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Isla De Ometepe

Nicuragua, Lago De Nicuragua

overcast 28 °C

In Granada we stayed in a Hostel called La Libertada which had free internet and breakfast. Since we only had a small distance to go, we slept late and ate our free breakfast lazily in some handmade furniture that had animals carved into all the armrests. I had Nacatamal, which is a Tamale specific to Nicuragua, apparently hard to find as another traveller informed us. I was thoroughly impressed with them and I will try to find more tamales in future countries. After breakfast we headed to Rivas, the largest town closest to the lake. We took a taxi ride to San Jorge, the town in which the Ferry to Moyogalpa on Isla De Ometepe leaves from and found that the ferry was leaving within 20 minutes. We hoped aboard and bought ourselves a snack which consisted of an over fried piece of chicken and a bag of plantain chips..yes we live a life of kings people. The ferry took us approximately an hour for which I was out on deck, while the other two.. as per usual on any piece of transportation, slept. I believe I was made fun of for my hat, but it didn't bother me too much, since I mostly cannot understand spanish when I don't have any previous idea of what the conversation should be about. (ie, if I start a conversation about bus scheduals, i know the person wont be telling me about the weather... or at least I should very well hope not, since making a bus and not, as we've discovered recently in Monteverde, can be a disapointing experience.) I did get that they were saying they knew of Canada, I was less than impressed, we are the second largest country in the world. I was unfase though, as I watched the majestic island grow nearer. The larger of the two volcanoes, rising 1610 metres above sea level, was spuing sulfur into the air around the mouth of the crater and just begged for us to climb it. We found the cheapest hostel in town and then made it cheaper by sleeping in the hammoks! It cost about 1.30 US per person! Cheapest lodging yet! Staying in one of the private rooms was a couple, one form holland, one from Britian, who told us about a great guide that spoke excellent english and did tours daily for the standard price of 10 dollars. Hanging around the hostel was this Canadian who ownednd operated a sports bar and resturant just down the street. He gave us so tips about guides and said he would find the one that the couple spoke of for us. A first time experience was had at the bar that night after dinner, we sat ourselves down infront of a high definition projector and wached Layer Cake, a movie that we had wanted to watch back home! We even had ourselves some popcorn to top it all off! We awoke the next morning before the comming of dawn, at around four. Grogily, we strapped on our hiking boots and left the hostel grounds before there was any light at all. The guide met us at the street corner in a van which would drive 45 minutes tot he base of the volcano. By the time we were on the trail it was just begining to get grey out, a sure sign the sun was stillcomming up and had not forgotten to rise. (Which by this time, we were wondering, since we'd been up an hour before sunrise.. and thats simply a strange feeling!) The first few kilometers were done in silence, since none of us was awake enough to think, let alone comment on our surroundings. We stopped under this massive tree (well what I thought was massive, but apparently half of it was covered under sand and volcanic rock from the last volcanic erruption) and had our first words, along with plenty of water. Once we began to acend, the "cloud forest" as it were began to close in around us and we got our first glimpses of Howler monkies. The guide pointed out local flowers and plant which the indigenous used for a variety of things from a sleeping aid, to getting children to talk at the right age. The day presented itself and boy were the volcano gods angry that we were trespassing. The day was completely overcast, and thus, we would not be able to climb to the crater. The climb became more than a 45 degree incline and the going got tough, but the three amigos kept on trucking! The 1000 meter mark (approximatley) is where we made it too, and boy was it hella cool! The wind was so strong you had to pout your full weigh into it just to stand upright, and the clouds were whippoing by us...yes you've got it.. we were in the clouds that were moving at a rediculous pace. There was absolute nothingness where once, people told us there was a view. The decent, just as awe inspiring as the acent, was also just as exerting, since there was no walking.. the entire decent consisted of running.. yup, we ran down this twisting and turning, sandy and root crossed path, for a good hour. The entire time our guide was giggling like a school girl, and the laugh was infectous because within the first few minutes all of us were laughing, for no good reason, save for the pure fun of it. So lets make sure you have a good image of this in your head; here are four, grown men (I know, parents, not one of you likes to admit it, but we are no longer children, and no we will never fit back from whence we came) absolutly, full out, running down these jungle crowded pathways, creating dust trails that left you coughing and sputtering if you got too close to the person in fron of you and the entire time... laughing. The monkies were undoubtedly scared for their lives, three gringos and a local yelling some kind of war chant and running like madmen. The rest of the day was spent in the hammocks catching up on some missed sleep and chilling after such a strenuous activity so early in the morning. That night we went to Yogi's (The Canadian Bar) to use the internet and have some "flavourful food." Bed came early, and we slept like logs, only to be awoken by the intermittent drop of water from the holes in the cabaña. Our plan was to go to the other side of the island to visit the other town, but the rain brought us all down, so we slept in and finally, we decided that we would do a small hike into a park, about half hour away. We took a bus around 12:00 and headed to a point of protected land. At first, the rain became heavier and we were all wondering what the hell made us get out of our hammocks at all. Eventually the sun poked out from behind the dense cloud cover and we actually began to get hot! Good thing the hike was all along the shore, so we just picked the best beach and jumped in! It was actually strange to be swimming in fresh water again, since the majority of the water we are swimming in is SALTY! We continued our hike and headed back toward the main road for lunch. We came across this little restaurant with prices that suited our budget perfectly and sat ourselves down to enjoy the quaint ambiance of the place. I ordered a potato salad, Leigh had pesto, and Craig had fish soup. Our meals were absolutely the best lunches we have had so far. First off, there was an entire fish in Craig's soup, Leigh's pesto was was apparently flavorful, and my potato salad was gy-normous with eggs and many vegetables. Coupled with he price, this made the meal, without question, the best lunch! We headed back to the road and we were struck with the idea that we should hitch hike back, since we had to wait at least an hour and a half for the next bus. We picked up a truck within a half an hour and got in with a couple other travelers and two locals. We made it back to two before the bus would have even been picking us up! It was great to stand in the back of a truck and have the wind whipping past, trying desperately to understand the Spanish that was being thrown our way. Plus, it was free! Our last night on Isla De Ometepe was a short a sleep as the first since we had to get up for the first ferry of the day to make it into Costa Rica! All in all great time in a beautiful place.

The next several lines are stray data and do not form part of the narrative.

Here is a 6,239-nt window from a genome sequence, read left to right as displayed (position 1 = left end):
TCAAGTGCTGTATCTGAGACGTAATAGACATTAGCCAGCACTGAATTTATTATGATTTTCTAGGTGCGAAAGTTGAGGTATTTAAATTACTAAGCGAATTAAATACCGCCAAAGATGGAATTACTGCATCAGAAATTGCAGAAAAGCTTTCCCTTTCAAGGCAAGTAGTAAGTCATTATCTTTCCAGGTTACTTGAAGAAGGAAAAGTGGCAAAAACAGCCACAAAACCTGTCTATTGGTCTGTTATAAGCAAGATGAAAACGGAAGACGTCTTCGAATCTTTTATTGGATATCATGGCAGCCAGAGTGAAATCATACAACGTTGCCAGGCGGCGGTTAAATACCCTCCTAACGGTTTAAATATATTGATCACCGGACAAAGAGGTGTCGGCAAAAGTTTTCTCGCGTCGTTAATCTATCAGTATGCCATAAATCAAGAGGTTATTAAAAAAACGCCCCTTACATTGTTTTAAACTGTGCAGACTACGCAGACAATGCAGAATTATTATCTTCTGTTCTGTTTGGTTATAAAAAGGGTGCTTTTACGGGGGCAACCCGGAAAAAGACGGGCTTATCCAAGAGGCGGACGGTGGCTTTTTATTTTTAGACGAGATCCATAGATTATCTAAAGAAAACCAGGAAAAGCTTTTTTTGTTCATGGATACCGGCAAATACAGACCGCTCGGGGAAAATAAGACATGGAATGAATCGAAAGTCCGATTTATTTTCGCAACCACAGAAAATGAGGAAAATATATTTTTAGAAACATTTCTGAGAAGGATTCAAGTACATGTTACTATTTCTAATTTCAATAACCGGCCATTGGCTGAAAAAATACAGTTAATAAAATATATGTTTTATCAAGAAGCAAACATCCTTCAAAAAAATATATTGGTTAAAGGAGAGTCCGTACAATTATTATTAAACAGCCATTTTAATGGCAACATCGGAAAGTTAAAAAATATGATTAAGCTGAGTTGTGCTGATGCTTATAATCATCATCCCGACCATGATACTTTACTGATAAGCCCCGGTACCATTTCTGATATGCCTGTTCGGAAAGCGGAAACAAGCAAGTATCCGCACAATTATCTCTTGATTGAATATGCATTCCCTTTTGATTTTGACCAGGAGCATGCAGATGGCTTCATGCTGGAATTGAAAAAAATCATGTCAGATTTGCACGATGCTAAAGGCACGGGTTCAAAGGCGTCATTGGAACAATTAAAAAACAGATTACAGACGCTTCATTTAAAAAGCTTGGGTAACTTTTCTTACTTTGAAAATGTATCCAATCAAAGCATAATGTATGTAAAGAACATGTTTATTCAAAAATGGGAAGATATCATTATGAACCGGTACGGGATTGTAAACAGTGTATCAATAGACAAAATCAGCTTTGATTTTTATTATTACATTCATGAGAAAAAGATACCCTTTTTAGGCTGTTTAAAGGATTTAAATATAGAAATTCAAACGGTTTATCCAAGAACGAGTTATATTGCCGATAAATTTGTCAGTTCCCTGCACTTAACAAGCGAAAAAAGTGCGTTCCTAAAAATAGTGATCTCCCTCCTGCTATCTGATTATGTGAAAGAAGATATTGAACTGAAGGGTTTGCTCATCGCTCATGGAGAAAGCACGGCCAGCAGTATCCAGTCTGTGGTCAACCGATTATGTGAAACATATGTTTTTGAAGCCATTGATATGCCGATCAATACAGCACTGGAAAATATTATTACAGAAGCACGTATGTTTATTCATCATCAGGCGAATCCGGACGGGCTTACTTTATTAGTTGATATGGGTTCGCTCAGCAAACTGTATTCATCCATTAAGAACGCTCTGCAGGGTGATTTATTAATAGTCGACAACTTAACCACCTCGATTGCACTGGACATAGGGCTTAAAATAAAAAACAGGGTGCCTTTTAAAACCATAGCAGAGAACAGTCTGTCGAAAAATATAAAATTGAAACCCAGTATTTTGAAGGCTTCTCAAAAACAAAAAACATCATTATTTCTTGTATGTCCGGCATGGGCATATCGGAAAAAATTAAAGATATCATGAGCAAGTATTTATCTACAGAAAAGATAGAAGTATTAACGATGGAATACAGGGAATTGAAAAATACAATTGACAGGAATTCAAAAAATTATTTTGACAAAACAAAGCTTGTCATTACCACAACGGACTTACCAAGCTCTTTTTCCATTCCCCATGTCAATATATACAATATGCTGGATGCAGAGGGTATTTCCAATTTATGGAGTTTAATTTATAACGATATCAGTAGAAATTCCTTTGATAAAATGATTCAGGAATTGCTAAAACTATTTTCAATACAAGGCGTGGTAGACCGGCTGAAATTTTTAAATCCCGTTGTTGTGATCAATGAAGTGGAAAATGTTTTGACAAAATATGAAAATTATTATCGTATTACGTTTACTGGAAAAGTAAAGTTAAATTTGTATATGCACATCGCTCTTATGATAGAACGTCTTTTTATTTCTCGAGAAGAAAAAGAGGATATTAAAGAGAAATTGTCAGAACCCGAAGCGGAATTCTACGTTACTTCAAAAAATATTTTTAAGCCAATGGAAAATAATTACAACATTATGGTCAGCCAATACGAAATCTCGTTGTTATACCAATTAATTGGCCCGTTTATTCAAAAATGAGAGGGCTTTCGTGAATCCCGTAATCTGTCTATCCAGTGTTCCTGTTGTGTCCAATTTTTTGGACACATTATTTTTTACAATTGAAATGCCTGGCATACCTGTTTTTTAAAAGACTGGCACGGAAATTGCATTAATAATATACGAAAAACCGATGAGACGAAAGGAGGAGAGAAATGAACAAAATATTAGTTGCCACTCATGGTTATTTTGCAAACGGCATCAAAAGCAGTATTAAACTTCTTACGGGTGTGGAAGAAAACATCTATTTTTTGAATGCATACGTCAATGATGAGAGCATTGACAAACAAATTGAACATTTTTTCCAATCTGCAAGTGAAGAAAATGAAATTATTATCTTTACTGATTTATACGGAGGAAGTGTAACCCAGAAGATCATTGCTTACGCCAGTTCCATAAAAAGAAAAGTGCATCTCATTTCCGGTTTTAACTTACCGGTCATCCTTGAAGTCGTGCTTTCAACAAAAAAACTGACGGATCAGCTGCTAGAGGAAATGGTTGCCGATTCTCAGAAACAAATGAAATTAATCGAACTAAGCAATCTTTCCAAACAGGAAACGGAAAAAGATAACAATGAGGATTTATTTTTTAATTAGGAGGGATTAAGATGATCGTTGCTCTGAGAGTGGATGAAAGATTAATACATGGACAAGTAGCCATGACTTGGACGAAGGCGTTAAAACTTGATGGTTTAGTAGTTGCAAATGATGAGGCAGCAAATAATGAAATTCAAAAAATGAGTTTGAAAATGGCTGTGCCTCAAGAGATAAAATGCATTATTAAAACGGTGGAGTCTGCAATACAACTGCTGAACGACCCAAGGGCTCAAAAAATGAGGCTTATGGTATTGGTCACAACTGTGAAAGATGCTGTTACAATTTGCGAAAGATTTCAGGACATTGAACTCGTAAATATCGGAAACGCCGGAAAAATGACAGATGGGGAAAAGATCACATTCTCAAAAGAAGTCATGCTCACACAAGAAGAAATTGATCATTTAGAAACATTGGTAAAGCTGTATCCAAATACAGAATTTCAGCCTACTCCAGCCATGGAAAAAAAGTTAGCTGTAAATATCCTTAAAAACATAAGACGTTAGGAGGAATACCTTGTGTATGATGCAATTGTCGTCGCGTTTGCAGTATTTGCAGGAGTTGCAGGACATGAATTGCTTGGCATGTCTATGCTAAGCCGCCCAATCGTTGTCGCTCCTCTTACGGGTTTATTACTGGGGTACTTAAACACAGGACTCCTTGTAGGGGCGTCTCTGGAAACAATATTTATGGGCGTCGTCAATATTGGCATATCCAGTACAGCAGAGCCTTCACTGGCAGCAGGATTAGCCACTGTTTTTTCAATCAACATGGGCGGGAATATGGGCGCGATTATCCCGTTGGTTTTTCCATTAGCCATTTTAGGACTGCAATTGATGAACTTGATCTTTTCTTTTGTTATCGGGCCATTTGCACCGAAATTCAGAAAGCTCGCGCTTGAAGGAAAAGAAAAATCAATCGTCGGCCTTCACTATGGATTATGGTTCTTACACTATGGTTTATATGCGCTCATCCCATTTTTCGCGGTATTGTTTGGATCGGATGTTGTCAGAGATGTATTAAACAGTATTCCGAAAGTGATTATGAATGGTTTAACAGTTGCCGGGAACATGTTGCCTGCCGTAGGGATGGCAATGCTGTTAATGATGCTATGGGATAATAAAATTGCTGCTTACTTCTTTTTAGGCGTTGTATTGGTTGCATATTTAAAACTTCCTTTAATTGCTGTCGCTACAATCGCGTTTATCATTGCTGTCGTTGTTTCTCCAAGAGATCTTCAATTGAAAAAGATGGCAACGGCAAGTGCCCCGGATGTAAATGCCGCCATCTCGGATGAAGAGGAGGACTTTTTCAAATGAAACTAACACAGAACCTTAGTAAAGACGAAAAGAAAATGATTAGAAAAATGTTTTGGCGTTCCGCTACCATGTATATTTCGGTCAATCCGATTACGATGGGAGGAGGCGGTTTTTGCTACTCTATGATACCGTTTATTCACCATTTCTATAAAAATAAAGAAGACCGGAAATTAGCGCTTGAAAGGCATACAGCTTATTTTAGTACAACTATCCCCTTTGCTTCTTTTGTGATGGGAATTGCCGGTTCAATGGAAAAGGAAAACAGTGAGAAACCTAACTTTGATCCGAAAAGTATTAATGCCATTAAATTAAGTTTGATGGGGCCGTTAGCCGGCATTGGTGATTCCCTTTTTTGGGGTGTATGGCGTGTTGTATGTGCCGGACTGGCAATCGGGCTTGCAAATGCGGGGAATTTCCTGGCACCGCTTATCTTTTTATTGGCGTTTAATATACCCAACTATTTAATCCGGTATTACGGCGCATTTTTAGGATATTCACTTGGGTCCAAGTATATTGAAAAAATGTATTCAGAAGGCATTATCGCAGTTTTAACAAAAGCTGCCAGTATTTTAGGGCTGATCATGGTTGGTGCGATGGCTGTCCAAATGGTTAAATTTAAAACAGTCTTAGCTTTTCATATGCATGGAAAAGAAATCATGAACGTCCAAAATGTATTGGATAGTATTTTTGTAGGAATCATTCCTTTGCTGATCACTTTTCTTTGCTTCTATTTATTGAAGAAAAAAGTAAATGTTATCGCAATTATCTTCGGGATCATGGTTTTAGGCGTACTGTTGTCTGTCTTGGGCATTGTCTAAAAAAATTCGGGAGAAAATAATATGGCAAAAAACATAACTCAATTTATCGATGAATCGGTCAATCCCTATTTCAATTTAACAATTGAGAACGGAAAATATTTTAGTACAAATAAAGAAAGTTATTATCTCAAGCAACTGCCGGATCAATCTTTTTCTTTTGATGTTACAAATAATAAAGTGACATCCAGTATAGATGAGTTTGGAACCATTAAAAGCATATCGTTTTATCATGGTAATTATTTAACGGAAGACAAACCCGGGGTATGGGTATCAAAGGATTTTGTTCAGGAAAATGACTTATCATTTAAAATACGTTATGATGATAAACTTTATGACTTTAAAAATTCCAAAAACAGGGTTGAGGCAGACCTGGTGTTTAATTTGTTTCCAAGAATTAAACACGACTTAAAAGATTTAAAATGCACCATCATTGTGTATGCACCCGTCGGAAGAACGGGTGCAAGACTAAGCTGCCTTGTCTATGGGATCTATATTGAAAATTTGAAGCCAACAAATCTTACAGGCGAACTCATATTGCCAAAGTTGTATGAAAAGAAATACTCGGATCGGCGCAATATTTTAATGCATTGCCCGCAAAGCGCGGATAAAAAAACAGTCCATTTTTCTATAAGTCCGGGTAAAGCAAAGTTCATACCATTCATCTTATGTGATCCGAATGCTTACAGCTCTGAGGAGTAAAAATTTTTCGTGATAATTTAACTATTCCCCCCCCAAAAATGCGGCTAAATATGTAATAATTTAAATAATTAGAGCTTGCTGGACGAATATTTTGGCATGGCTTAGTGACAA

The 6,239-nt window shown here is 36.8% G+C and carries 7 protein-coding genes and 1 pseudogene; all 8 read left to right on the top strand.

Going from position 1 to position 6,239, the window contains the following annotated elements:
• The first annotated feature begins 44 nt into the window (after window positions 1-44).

Happy trails everyone,


Posted by Nomad18 18:42 Archived in Nicaragua Tagged backpacking

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What is it with you guys and the volcanoes, one is not enough! Glad to hear no one fell off this one and there were no accidents which would 'leave a mark'. You guys really know how to cover ground these days, I can hardly keep up. Good to hear that your meals are keeping you filled up . . 'cause we now know in great detail the drinks you consume. Much love, Mom xoxoxox

by coribel